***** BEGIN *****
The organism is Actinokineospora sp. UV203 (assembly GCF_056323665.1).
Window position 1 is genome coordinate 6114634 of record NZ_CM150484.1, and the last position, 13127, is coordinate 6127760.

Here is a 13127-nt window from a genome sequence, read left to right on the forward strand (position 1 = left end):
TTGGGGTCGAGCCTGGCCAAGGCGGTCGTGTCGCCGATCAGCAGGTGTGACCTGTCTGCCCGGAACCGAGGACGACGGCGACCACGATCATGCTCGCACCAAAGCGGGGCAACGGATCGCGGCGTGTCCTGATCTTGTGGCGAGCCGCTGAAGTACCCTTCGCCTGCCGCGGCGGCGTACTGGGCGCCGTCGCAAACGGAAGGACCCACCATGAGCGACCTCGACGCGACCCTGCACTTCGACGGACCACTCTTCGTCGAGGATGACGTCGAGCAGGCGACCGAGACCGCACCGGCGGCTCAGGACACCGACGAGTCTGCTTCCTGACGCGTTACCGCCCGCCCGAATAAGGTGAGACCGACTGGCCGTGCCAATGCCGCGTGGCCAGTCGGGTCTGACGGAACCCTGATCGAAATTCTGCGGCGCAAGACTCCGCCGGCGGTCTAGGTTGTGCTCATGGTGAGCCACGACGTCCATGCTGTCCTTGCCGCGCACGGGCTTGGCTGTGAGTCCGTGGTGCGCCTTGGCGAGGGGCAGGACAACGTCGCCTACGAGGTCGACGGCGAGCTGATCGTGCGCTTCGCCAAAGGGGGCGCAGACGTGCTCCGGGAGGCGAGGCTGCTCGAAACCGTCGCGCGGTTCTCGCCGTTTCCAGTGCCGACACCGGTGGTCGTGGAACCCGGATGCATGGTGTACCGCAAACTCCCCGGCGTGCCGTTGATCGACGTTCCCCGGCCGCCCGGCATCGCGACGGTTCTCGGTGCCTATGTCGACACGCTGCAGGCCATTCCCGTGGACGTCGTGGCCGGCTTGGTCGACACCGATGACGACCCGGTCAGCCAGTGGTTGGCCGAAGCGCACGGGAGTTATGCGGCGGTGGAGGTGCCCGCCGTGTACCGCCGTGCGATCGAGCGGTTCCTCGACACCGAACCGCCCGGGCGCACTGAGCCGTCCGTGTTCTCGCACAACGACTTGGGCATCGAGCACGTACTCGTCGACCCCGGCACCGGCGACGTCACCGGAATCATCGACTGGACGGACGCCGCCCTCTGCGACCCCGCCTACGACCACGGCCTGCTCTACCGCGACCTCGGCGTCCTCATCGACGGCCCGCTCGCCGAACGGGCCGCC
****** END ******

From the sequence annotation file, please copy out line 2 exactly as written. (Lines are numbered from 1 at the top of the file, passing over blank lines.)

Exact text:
Window position 1 is genome coordinate 6114634 of record NZ_CM150484.1, and the last position, 13127, is coordinate 6127760.